The bush grows to about 4 feet tall and 3.5 feet wide. As a repeat flowering cultivar, you can grow this compact bush in a pot, a rose hedge, a rose border, or a mixed border. However, this cultivar has less tolerance to shade than other roses on this list. So you’ll need to find it a nice sunny spot in your garden where it gets between 6 to 8 hours of sun a day during the growing season.
This cultivar also has a healthy and upright growth and develops a robust bush within the first few years. It requires regular pruning in the fall of every year just to keep it in good shape. The leaves are another feature that makes this cultivar stand out. They’re glossy green with reddish hints around the edges.
Rose Variety – Gertrude Jekyll
This rose variety has lovely pinkish blooms that are as dramatic and intricate as the name implies. If you look for a more English name, you couldn’t find something matching the complex undertones of Gertrude Jekyll. Does it imply that the rose has a sinister hidden side?
Far from it. The rose was named after a famous English writer. Besides, this cultivar with its bright pink blooms and Old Rose fragrance is the very embodiment of innocence, joy, and the good life.
If there’s one word to describe this rose bush, it’s vigorous. It has vigorous growth, large blooms, strong fragrance, and repeat flowering as well. It’s the kind of cultivar that thrives in just about any design purpose you use it for.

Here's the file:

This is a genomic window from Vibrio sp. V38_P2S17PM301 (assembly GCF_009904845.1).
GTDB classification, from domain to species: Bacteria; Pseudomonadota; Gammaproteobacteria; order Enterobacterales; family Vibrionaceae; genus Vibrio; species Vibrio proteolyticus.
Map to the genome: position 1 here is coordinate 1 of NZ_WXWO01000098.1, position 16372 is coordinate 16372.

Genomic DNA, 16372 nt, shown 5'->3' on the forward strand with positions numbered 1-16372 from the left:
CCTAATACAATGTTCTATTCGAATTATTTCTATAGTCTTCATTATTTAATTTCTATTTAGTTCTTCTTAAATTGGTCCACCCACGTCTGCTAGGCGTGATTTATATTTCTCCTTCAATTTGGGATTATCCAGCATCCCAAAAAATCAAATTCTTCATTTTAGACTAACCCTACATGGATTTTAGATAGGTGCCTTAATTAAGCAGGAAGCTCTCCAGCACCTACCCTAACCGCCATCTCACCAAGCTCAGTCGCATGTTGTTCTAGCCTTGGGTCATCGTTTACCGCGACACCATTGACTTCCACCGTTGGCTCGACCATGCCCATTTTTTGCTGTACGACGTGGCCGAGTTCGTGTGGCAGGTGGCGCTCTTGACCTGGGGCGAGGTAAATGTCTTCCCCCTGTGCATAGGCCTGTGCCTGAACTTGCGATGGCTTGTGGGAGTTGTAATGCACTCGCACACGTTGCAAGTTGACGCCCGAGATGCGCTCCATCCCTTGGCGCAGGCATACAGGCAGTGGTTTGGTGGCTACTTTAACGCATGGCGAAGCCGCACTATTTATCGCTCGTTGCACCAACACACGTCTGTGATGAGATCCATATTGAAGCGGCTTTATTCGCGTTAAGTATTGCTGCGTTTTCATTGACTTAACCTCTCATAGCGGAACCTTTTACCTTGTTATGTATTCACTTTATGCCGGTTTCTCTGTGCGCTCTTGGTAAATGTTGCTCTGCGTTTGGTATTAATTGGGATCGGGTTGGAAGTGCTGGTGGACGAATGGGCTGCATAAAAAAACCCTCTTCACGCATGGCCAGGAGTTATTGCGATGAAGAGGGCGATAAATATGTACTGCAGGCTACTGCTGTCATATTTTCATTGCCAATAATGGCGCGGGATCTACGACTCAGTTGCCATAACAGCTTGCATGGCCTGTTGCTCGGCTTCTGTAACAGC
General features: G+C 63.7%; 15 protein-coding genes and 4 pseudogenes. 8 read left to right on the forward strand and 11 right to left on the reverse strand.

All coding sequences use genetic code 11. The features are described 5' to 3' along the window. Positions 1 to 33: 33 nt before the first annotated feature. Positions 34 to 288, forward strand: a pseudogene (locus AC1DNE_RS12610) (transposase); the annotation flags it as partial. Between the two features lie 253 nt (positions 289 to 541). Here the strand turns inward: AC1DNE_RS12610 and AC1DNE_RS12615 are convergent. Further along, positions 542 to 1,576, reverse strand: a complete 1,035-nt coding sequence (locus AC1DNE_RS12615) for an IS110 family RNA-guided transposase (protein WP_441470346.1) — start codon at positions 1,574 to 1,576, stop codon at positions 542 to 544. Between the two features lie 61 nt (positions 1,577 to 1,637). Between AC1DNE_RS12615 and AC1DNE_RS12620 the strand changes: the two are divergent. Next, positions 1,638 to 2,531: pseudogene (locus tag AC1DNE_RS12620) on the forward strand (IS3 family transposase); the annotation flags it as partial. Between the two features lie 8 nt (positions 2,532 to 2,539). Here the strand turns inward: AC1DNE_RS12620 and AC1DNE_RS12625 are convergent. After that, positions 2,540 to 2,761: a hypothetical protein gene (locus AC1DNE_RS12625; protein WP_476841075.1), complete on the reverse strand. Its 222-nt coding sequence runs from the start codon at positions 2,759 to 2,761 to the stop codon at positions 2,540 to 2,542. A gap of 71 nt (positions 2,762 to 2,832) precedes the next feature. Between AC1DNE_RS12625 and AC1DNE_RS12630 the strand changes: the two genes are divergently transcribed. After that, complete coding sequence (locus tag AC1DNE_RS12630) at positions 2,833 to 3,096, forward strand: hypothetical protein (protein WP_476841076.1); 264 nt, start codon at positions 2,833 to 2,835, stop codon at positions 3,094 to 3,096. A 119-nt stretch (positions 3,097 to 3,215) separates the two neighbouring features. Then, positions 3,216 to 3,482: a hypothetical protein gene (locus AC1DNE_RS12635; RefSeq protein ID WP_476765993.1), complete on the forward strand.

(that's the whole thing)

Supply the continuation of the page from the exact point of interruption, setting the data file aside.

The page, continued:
Since it grows to about 3.5 feet tall and 3 feet wide, the bush thrives as a potted plant as well as a border bush. Plant it in mixed borders or rose borders to give your landscape an original look. It also thrives in full to partial sun. With a low tolerance for shade, you shouldn’t plant it in the shadow of a large tree or in eastern- to northern-facing areas. It won’t complain about the soil as long as it’s well-drained and rich. Mix in plenty of organic materials and apply phosphorus-based fertilizers for richer bloom colors.
Rose Variety – Golden Celebration
So far we have seen cultivars with names that were more of a miss and tended to stray from their true purpose. But with the Golden Celebration, you get a rose cultivar that lives up to its name. And although this cultivar is best known for its strong fragrance, the blooms still display an exquisite beauty that is hard to overlook.
As a medium bush, the Golden Celebration grows as high as much as wide and ends up with a perfectly shaped bush that averages 4 feet. But it’s the blooms that steal the show here and what large blooms they are. The color is a uniform rich yellow that deepens toward the center of the rose. As for the famous fragrance, it has strong tea notes with hints of strawberry and red wine.
And when you have a well-behaved bush like that that stays in shape with minimum pruning, you can practically grow it anywhere. Some landscaping design ideas include planting the Golden Celebration in rose hedges, rose hips, mixed borders, pots, and containers, and as an excellent way to attract pollinators. Bees in particular love this rose and will fly for miles seeking its strong scent and sweet nectar. As long as you plant it in a sunny spot where it gets the full noon and afternoon sun, you will have plenty of blooms year after year.
Rose Variety – Boscobel
The first time you see the blooms of the Boscobel, you will stop in your tracks and approach it for a better look. I mean, forget about the medium-strong fragrance of myrrh, the shape and color of this rose deserve a pause.